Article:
While it doesn’t sound like very long, it’s just enough time to keep you focused and extremely productive. For most of us, 20 minutes is as long as we can focus intently on a topic before our productivity drops and our attention span vanishes. So, when you’re white knuckling your way through writing for two hours straight every day, you’re spending most of that time out of steam and burned out.

The good news is that you can recapture your productivity and elusive attention span if you limit yourself and take frequent breaks.

Instead, write two hours, but over a span of three hours. After every 20 minutes, take a 10 minute break.

Change Your Keyboard


Image Courtesy of Qwerty Writer

Some writers get a kick out of the sensory experience of the mechanical keyboard. The clickety clack of a mechanical keyboard is addicting and can inspire you to continue writing. It provides an almost hypnotic effect.

One of my current obsessions is this impressive mechanical keyboard by the folks at Qwerty Writer. It looks and feels like a typewriter (for all you old school writers out there), but it works with computers and tablets. Isn’t it love at first sight?

Write in the Morning

Writing in the morning takes advantage of a fresh mind. You’re not weighed down by the troubles of the day or corrupted by the different voices you’ve encountered in person, on television, on the Internet. It’s just you and your brain, and it’s the quietest time for you to listen.

Speak, Don’t Write

Typing is faster than writing, but typing is still slower than speaking. While it may take you one hour to write 1,000 words, it can take you considerably less time to speak your thoughts instead.

If you’re working with an outline, you can speak 1,000 words in well under 30 minutes. Think of how quickly you can write your novel by actually speaking it first

Whether you have a Mac or a Windows PC, you have access to speech recognition software. You can even download an app on your phone or use a web-based dictation tool, too. All for free.

My favorite web-based tools include:

Over to You

Do you have a weird, but effective, writing ritual we didn’t cover above? Share it with us in the comments below.

Here’s a list of unusual writing rituals of the masters. Subscribe to receive this extra resource.

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Duncan Prescott

You mentioned writing in the morning. I have always felt the best stuff I churn out comes in the morning and because I’m retired I can do this twice a day. Go to bed on time (that is your definition) but get up at say three in the morning then write until five or six. Then hit the sack again waking up naturally whenever. Then after coffee and something light for breakfast, write for another three hours.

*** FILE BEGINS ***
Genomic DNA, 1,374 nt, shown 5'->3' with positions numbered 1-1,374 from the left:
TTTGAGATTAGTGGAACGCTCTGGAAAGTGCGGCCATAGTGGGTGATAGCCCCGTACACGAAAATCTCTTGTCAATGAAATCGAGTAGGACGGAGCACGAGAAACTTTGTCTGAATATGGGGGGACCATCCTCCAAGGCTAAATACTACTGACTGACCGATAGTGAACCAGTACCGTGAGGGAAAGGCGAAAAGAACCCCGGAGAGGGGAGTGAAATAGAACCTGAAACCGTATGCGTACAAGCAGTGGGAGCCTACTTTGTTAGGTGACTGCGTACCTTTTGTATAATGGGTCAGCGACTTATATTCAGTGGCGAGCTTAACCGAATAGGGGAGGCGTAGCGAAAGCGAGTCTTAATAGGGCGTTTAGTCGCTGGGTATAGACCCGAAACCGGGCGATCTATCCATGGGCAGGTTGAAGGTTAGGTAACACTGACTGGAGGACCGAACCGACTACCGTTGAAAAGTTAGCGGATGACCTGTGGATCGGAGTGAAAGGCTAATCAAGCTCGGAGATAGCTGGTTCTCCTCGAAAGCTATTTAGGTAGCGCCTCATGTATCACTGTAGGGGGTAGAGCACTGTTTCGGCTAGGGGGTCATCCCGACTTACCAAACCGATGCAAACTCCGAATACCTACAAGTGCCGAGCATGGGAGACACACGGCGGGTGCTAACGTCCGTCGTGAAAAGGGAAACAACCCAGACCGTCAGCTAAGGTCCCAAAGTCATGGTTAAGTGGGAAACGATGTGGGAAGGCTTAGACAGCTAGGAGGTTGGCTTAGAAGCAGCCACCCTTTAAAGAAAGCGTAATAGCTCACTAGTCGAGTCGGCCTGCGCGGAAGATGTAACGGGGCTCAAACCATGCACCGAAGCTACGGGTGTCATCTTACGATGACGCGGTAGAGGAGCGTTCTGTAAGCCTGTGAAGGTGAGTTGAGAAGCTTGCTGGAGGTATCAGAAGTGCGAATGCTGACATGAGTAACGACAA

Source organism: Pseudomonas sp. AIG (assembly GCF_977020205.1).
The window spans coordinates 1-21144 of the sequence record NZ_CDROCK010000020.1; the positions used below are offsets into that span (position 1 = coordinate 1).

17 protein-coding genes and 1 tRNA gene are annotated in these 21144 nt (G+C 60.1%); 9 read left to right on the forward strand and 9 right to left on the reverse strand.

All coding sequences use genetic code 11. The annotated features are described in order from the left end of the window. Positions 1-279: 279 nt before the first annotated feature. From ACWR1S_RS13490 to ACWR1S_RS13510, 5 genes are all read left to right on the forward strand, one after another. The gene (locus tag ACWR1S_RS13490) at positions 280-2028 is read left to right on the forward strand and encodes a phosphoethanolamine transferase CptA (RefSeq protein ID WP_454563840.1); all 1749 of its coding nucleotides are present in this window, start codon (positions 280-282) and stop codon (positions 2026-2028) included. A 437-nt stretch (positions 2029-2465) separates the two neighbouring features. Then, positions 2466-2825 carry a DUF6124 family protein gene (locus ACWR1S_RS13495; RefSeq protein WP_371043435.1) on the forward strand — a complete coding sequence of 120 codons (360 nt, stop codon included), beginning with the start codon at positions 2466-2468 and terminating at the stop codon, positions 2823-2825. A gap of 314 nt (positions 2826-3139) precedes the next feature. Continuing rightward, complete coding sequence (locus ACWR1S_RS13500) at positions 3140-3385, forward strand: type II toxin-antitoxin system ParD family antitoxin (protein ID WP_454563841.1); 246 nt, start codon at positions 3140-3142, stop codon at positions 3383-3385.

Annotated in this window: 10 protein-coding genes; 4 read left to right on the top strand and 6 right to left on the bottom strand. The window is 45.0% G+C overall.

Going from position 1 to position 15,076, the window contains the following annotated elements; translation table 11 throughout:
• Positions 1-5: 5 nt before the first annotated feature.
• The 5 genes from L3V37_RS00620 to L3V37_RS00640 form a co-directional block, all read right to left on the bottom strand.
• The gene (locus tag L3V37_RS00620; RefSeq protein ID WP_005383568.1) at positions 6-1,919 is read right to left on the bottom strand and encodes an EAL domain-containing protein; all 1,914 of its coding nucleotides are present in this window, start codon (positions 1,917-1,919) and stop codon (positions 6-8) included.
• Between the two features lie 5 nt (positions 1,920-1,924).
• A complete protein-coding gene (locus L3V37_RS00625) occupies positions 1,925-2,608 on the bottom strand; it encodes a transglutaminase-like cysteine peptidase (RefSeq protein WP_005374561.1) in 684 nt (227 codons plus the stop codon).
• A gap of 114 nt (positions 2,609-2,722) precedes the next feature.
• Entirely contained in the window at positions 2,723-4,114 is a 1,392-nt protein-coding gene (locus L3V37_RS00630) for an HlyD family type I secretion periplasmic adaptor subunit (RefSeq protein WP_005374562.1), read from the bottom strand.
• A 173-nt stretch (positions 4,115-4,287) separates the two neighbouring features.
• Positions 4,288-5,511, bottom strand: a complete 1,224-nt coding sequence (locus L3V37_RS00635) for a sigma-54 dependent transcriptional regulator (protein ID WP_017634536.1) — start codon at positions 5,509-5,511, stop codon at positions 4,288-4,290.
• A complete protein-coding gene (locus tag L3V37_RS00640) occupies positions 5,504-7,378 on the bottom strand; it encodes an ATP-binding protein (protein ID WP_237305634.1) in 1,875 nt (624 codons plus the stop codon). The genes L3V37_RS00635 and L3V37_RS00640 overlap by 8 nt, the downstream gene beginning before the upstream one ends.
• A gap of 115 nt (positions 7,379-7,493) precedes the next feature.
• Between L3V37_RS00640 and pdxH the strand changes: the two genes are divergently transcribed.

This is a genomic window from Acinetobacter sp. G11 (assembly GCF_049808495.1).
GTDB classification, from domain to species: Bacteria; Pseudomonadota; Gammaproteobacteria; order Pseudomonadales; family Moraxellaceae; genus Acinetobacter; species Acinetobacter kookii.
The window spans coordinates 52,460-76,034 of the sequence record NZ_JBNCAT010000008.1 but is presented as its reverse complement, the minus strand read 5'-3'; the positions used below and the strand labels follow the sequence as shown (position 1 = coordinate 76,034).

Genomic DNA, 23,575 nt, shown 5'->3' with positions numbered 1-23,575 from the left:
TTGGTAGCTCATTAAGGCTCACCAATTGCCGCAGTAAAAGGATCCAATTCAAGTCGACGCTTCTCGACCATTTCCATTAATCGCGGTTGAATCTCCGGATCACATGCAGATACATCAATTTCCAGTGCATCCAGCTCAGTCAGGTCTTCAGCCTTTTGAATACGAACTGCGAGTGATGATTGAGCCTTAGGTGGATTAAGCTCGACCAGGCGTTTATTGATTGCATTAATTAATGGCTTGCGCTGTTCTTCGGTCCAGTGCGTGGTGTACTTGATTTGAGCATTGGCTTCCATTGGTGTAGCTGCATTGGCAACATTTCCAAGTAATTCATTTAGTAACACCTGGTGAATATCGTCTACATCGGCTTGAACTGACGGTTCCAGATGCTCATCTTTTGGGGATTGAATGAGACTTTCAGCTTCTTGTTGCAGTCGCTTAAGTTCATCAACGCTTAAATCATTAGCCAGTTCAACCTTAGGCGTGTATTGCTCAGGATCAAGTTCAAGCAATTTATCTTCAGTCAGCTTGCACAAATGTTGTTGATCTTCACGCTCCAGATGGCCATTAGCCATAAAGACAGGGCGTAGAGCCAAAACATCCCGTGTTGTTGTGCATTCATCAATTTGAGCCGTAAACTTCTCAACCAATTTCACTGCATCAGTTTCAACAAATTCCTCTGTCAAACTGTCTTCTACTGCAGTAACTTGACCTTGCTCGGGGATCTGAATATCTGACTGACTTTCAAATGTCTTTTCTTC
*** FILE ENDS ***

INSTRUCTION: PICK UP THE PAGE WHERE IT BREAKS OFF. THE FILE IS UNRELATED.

What a great suggestion! Something to add to my writing toolbox. Thanks!

Deborah Smith

In order to write weird stuff I hear in my head I write in dialogue to distance myself. I may not cuss but one of my characters can.
Also I pick things I’m confused about and give each side of the argument to a different character.
These techniques help me get beyond my internal critic and help me free write
I also learn a lot about self in the process.

Rhonda S.

I agree, Duncan. Some of my most focused writing, though, occurs when I’m on a deadline, and have had to stay up all night. For some reason, the witching hour(s) for me have always arrived around 3 or 4AM. The words and the thoughts flow unimpeded, resulting in some of my most creative and artful phrases and constructs. I only wish I had the ability to call the energy required for this at will.


All of these are good advice for me, with the exception of prompts. I have no trouble getting started… it’s the finishing that gets me. As a pantser (I’m trying to reform, honestly) I get stuck at various points in my stories and believe going down a prompt rabbit hole would actually be more detrimental to my finishing ability.

Freewriting is tough for me as well because I’m also an editor and proofreader. It is REALLY hard to turn that off!

The “Qwerky” writer keyboard is intriguing; I’m curious if it’s as hard to type on as an old typewriter or if the key presses are as easy as a modern keyboard, just with the click/sound accompaniment?

Great stuff. Thanks!

Rhonda S.